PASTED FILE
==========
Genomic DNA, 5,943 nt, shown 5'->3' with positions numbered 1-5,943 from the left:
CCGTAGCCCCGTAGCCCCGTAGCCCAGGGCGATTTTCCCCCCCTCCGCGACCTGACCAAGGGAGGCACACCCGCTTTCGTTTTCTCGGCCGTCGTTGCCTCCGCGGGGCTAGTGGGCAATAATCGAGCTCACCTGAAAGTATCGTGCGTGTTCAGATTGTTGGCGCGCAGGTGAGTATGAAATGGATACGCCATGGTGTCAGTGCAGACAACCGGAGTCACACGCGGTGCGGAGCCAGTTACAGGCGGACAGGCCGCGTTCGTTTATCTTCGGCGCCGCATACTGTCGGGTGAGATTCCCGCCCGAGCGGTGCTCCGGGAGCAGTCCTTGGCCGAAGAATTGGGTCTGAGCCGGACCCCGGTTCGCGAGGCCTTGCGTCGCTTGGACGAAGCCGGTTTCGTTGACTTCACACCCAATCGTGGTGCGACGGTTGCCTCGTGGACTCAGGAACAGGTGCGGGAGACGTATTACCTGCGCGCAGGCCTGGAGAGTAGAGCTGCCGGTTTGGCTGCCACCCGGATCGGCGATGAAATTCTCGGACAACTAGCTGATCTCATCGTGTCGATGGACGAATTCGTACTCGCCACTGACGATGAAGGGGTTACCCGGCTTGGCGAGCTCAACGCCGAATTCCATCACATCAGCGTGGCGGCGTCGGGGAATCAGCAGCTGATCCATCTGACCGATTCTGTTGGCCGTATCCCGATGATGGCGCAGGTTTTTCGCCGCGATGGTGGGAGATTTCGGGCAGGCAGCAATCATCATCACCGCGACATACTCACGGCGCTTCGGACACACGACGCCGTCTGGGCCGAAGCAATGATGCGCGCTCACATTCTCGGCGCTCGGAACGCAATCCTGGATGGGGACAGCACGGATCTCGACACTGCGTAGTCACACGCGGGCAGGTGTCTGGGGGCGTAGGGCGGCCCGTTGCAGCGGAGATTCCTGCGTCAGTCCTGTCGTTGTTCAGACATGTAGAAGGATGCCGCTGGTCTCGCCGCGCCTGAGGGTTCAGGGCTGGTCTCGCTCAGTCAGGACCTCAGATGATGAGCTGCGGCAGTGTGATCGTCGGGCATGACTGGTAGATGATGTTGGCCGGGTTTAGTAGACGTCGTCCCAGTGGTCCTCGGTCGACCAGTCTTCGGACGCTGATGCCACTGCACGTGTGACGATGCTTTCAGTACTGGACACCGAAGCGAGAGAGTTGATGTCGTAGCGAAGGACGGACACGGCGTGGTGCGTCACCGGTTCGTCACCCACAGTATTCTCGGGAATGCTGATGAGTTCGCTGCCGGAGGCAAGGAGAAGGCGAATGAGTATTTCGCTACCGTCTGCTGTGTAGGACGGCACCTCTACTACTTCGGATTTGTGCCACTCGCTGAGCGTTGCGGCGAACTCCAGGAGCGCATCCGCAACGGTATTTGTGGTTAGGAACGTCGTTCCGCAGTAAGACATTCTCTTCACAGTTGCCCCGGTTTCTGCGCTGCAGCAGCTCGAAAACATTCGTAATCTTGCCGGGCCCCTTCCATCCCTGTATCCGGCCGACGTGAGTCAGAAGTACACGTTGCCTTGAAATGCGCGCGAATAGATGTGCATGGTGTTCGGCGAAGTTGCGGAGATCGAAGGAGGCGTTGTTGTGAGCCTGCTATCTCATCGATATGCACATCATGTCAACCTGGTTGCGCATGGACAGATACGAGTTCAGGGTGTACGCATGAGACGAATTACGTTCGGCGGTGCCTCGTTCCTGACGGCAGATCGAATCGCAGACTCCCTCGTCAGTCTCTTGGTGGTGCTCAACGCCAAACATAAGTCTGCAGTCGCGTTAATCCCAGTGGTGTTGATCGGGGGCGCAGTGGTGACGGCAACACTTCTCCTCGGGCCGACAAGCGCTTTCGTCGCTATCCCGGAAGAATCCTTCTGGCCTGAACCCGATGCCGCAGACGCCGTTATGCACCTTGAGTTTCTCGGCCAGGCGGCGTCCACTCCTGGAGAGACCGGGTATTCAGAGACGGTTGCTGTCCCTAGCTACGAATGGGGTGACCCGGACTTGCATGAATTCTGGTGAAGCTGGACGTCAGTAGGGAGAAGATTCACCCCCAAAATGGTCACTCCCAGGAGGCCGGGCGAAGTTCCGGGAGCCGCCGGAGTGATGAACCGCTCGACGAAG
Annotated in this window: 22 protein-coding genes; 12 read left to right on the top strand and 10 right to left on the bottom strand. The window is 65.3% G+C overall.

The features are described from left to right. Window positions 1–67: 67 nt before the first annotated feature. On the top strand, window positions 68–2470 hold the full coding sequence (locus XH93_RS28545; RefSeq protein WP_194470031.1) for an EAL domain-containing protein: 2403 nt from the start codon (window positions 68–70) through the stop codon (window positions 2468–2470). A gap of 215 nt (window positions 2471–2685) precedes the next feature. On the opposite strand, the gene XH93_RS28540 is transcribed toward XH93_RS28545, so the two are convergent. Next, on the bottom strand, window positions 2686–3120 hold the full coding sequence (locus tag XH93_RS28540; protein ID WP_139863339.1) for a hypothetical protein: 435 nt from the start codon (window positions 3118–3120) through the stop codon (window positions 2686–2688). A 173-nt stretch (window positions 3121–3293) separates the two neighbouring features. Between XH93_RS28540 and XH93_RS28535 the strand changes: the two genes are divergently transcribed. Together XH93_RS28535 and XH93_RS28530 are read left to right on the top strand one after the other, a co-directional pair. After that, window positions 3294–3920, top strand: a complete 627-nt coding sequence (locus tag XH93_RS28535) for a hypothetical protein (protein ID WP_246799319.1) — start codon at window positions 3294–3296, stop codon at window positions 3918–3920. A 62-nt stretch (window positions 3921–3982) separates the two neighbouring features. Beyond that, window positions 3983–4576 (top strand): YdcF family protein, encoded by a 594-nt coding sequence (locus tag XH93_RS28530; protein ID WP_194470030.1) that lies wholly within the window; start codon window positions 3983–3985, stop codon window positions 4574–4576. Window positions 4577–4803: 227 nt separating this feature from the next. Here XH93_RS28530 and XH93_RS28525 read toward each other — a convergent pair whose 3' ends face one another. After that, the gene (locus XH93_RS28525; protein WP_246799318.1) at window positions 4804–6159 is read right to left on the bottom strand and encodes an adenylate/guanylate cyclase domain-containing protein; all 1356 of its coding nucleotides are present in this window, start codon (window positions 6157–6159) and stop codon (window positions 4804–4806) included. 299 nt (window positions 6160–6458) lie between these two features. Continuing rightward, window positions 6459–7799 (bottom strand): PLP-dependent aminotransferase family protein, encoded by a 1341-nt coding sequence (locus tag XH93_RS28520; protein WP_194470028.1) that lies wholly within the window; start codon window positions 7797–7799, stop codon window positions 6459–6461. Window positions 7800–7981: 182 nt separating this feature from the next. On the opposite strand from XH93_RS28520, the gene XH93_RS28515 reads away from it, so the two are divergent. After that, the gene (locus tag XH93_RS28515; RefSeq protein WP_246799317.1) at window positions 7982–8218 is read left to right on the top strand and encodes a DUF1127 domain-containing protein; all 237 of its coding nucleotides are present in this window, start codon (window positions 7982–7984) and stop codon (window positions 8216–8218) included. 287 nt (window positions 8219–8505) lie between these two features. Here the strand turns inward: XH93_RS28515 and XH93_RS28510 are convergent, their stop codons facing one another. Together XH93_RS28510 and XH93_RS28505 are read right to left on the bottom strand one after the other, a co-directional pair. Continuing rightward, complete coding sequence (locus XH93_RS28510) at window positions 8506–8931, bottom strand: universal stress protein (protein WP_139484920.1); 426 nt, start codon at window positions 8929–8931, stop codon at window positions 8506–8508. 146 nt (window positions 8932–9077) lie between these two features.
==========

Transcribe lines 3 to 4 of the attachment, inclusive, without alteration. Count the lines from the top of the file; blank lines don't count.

Annotated in this window: 22 protein-coding genes; 12 read left to right on the top strand and 10 right to left on the bottom strand. The window is 65.3% G+C overall.

The features are described from left to right. Window positions 1–67: 67 nt before the first annotated feature. On the top strand, window positions 68–2470 hold the full coding sequence (locus XH93_RS28545; RefSeq protein WP_194470031.1) for an EAL domain-containing protein: 2403 nt from the start codon (window positions 68–70) through the stop codon (window positions 2468–2470). A gap of 215 nt (window positions 2471–2685) precedes the next feature. On the opposite strand, the gene XH93_RS28540 is transcribed toward XH93_RS28545, so the two are convergent. Next, on the bottom strand, window positions 2686–3120 hold the full coding sequence (locus tag XH93_RS28540; protein ID WP_139863339.1) for a hypothetical protein: 435 nt from the start codon (window positions 3118–3120) through the stop codon (window positions 2686–2688). A 173-nt stretch (window positions 3121–3293) separates the two neighbouring features. Between XH93_RS28540 and XH93_RS28535 the strand changes: the two genes are divergently transcribed. Together XH93_RS28535 and XH93_RS28530 are read left to right on the top strand one after the other, a co-directional pair. After that, window positions 3294–3920, top strand: a complete 627-nt coding sequence (locus tag XH93_RS28535) for a hypothetical protein (protein ID WP_246799319.1) — start codon at window positions 3294–3296, stop codon at window positions 3918–3920. A 62-nt stretch (window positions 3921–3982) separates the two neighbouring features. Beyond that, window positions 3983–4576 (top strand): YdcF family protein, encoded by a 594-nt coding sequence (locus tag XH93_RS28530; protein ID WP_194470030.1) that lies wholly within the window; start codon window positions 3983–3985, stop codon window positions 4574–4576. Window positions 4577–4803: 227 nt separating this feature from the next. Here XH93_RS28530 and XH93_RS28525 read toward each other — a convergent pair whose 3' ends face one another. After that, the gene (locus XH93_RS28525; protein WP_246799318.1) at window positions 4804–6159 is read right to left on the bottom strand and encodes an adenylate/guanylate cyclase domain-containing protein; all 1356 of its coding nucleotides are present in this window, start codon (window positions 6157–6159) and stop codon (window positions 4804–4806) included. 299 nt (window positions 6160–6458) lie between these two features. Continuing rightward, window positions 6459–7799 (bottom strand): PLP-dependent aminotransferase family protein, encoded by a 1341-nt coding sequence (locus tag XH93_RS28520; protein WP_194470028.1) that lies wholly within the window; start codon window positions 7797–7799, stop codon window positions 6459–6461. Window positions 7800–7981: 182 nt separating this feature from the next. On the opposite strand from XH93_RS28520, the gene XH93_RS28515 reads away from it, so the two are divergent. After that, the gene (locus tag XH93_RS28515; RefSeq protein WP_246799317.1) at window positions 7982–8218 is read left to right on the top strand and encodes a DUF1127 domain-containing protein; all 237 of its coding nucleotides are present in this window, start codon (window positions 7982–7984) and stop codon (window positions 8216–8218) included. 287 nt (window positions 8219–8505) lie between these two features. Here the strand turns inward: XH93_RS28515 and XH93_RS28510 are convergent, their stop codons facing one another. Together XH93_RS28510 and XH93_RS28505 are read right to left on the bottom strand one after the other, a co-directional pair. Continuing rightward, complete coding sequence (locus XH93_RS28510) at window positions 8506–8931, bottom strand: universal stress protein (protein WP_139484920.1); 426 nt, start codon at window positions 8929–8931, stop codon at window positions 8506–8508. 146 nt (window positions 8932–9077) lie between these two features.